If you think that’s going to happen, I have some oil free land on the gulf coast for you 🙂

  4. James,

    I’m in agreement with you. We will not back off, in fact I can totally see an exponential growth in use by simply looking at our gadget crazed nation. We’re truly addicted to power, and we don’t even know it, it’s just part of our life. 🙂

    I know I need to do some reading on the subject, but even you admit we have a limited supply. “… hundreds of years worth of coal.” Fair enough, but it WILL run out. That’s my point.

    I’m not suggesting you change how you live. That’s your choice, and I’m all for choice, but it will have to be dealt with. Why not start now, if you’re willing, to make some changes? No harm, no foul.

    And I’ll pass on the the oil free land for now, I’m enjoying the California coast.

  5. It’s entirely correct to think about the future, but it’s an open question whether a person of the present time can think sensibly about problems 200 years in the future. It’s a bit like 1890s urban planners worrying about the horse-manure crisis ( http://j.mp/bCo4sg ).

    The way I see it: we could reduce our living standards and guarantee a crummy future for our descendants, or keep our living standards and trust that someone in the future will figure out how to make it all work, thus giving our descendants a shot at decent living standards.

    The linked SciAm article nails the real problem though: energy density. Petroleum is simply a very good fuel. No other non-science fictional alternative comes close (Current battery technology sucks efficiency-wise so electricity isn’t an answer for now.)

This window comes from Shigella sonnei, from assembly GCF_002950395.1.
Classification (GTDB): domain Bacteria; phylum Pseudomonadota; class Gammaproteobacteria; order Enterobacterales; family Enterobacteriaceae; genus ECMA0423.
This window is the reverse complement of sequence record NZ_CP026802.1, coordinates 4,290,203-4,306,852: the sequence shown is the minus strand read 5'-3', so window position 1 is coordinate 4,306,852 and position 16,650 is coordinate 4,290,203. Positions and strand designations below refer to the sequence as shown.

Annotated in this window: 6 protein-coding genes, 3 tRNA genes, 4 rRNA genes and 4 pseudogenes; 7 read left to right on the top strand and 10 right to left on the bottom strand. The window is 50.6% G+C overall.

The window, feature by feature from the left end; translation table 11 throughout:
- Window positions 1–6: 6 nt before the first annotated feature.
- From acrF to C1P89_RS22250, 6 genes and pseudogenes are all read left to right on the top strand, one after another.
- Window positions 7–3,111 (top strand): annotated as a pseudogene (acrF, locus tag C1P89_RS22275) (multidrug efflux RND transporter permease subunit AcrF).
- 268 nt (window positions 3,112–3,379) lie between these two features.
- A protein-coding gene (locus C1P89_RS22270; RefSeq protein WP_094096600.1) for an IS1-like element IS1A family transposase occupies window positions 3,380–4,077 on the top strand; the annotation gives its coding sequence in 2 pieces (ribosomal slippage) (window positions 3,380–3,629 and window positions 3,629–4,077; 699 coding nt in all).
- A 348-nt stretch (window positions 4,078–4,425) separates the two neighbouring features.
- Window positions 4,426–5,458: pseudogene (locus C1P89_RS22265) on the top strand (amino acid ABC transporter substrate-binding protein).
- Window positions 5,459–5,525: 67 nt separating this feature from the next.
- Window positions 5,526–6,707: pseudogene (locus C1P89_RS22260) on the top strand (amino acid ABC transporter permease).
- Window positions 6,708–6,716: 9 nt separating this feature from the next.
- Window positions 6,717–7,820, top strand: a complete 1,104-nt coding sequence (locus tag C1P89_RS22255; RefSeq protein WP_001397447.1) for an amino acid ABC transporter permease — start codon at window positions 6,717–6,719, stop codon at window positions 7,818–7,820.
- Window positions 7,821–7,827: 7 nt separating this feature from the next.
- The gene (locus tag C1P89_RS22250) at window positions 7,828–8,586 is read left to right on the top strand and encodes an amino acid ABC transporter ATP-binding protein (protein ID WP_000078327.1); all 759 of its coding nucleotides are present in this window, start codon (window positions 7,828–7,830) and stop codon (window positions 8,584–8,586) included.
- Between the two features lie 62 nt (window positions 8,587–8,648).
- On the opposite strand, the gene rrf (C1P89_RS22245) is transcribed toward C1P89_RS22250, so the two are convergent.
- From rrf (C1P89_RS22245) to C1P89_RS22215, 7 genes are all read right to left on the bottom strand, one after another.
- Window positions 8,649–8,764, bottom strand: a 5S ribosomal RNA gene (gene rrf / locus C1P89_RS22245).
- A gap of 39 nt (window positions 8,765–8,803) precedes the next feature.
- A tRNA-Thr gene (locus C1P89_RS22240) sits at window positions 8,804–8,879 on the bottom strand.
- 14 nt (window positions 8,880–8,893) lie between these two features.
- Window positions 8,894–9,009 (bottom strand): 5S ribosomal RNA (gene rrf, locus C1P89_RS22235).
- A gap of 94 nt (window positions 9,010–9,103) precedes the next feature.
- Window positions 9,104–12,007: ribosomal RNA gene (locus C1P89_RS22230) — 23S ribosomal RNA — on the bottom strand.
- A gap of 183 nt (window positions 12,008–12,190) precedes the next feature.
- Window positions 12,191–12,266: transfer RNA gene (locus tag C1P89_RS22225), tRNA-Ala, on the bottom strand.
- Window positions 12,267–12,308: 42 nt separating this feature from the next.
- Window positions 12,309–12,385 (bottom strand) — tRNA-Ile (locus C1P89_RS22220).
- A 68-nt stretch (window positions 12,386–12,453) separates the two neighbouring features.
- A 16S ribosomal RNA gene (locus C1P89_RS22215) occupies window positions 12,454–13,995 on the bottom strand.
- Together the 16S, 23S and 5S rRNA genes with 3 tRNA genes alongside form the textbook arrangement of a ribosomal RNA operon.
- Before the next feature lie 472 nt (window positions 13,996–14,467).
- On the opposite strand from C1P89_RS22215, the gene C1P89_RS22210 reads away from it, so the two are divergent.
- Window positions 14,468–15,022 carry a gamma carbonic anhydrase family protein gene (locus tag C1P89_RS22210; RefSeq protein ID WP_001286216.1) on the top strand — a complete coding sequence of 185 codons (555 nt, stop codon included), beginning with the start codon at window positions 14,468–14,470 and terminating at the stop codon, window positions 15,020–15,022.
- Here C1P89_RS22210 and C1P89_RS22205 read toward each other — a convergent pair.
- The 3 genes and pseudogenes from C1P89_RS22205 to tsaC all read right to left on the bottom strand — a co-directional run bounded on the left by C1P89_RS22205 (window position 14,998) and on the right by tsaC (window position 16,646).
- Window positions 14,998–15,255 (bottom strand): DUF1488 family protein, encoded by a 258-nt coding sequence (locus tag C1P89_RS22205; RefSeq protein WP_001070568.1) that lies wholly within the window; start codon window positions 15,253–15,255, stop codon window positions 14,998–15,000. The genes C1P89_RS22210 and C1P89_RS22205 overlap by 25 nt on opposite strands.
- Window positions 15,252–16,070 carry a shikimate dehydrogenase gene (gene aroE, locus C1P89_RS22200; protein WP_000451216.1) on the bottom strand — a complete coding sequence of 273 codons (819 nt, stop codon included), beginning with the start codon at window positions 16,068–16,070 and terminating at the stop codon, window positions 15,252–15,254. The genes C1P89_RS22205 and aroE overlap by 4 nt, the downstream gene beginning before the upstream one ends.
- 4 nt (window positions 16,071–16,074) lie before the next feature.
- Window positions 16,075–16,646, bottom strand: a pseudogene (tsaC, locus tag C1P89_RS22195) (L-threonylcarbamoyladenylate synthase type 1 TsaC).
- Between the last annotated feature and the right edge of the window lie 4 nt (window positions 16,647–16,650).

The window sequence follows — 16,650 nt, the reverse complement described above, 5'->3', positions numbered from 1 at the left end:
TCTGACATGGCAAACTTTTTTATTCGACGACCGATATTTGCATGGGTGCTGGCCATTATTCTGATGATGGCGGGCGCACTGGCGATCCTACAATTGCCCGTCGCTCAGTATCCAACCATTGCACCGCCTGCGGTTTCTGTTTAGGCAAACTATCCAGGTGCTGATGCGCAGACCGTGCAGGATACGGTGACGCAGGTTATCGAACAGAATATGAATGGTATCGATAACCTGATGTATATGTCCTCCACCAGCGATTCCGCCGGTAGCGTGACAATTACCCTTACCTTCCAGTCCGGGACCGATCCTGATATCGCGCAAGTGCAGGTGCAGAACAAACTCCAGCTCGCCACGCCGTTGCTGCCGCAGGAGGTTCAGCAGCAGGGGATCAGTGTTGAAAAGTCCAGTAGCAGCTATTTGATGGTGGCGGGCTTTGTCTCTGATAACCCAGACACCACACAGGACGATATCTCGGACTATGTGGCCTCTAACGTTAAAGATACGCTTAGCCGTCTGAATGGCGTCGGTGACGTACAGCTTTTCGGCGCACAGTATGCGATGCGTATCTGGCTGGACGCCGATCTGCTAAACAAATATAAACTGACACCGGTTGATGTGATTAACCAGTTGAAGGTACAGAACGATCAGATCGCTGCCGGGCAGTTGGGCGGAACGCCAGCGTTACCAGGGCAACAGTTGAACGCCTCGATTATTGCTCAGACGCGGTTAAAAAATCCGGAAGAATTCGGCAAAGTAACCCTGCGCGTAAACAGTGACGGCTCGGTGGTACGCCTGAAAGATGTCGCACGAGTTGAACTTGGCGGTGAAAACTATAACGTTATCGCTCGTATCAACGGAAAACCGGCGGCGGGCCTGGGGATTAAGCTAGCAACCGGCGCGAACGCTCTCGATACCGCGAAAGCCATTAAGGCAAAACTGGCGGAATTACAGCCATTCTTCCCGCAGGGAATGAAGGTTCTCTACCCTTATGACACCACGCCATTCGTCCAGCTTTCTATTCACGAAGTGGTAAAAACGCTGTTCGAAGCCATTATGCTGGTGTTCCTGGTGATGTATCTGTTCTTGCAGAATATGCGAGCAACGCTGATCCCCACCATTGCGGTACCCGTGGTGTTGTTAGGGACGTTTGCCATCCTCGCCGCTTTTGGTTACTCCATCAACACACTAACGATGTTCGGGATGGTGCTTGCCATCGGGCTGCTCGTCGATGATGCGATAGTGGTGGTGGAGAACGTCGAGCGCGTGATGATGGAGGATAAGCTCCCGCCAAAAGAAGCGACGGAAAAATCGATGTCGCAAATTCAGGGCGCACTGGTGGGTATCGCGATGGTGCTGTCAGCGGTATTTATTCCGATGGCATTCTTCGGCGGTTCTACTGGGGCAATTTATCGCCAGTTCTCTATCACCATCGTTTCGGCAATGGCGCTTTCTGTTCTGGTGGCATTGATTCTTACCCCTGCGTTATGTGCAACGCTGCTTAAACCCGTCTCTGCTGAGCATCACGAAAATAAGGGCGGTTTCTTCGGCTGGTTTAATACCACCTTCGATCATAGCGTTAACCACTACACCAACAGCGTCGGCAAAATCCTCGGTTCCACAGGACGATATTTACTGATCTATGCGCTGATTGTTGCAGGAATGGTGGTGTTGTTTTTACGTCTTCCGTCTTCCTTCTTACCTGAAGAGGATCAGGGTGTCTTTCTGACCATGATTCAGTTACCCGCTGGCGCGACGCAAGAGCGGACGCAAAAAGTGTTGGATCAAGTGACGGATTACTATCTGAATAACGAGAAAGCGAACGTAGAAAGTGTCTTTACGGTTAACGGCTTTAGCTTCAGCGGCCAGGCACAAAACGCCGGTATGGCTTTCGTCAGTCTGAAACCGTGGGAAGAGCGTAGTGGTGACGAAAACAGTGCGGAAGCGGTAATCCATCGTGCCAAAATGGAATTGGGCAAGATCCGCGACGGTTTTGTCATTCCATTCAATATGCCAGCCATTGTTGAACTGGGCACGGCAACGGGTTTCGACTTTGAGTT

We need to spend much more on energy research, that’s for sure. Manhattan Project-style programs won’t work because there’s no one true way to create sufficient amounts of clean energy. We desperately need people to try lots of different things — perhaps the Silicon Valley VC model is better suited to this.

    PS. There’s an amazing chart over at the Oil Drum: http://www.theoildrum.com/files/world_primary_energy.png … shows how little renewables like wind and solar are currently contributing.

  6. The best way to “deal with it now” is to find power sources that are abundant and scalable. Like natural gas (found reserves keep rising) and nuclear. Solar works on the small scale – things like arrays on building roofs make plenty of sense. But windfarms and large scale solar arrays? Only if you want to chew up tons of land, and then build equivalent amounts of “always on” power gen, since wind and solar are intermittent, and we simply have no storage solution. If we did, my iPhone wouldn’t need so much charging…

  7. James,

    Again, I’m with you on this. I know I’ve been a bit NIMBY about having nuclear in my backyard, but the more I think about it the more I believe in it, and would welcome it.

    Here in California we have abundant sunshine. It would be nice if we could encourage the use of solar on homes, and businesses, through tax credits or some other program. There’s no reason, especially in the San Joaquin Valley where I live, that new homes shouldn’t have a certain percentage of their power provided via solar. It’s one of the easy things we can do to make things better.

    We need to start small. Your list of options is great, and they’re things we know we can do today to easily offset our growing power needs. We won’t use less, but if we do some of these things we can use fewer natural resources.

    It’s a start.

  8. Prasenjeet,

    Hey, thanks for chiming in here. You make a good point about not being able to predict what our future need will look like, but there are some simple things we can do today. Personal use of solar/wind/etc.

    Where I live we get sunshine year round, we have a manufacturing facility outside of Exeter using solar with great success.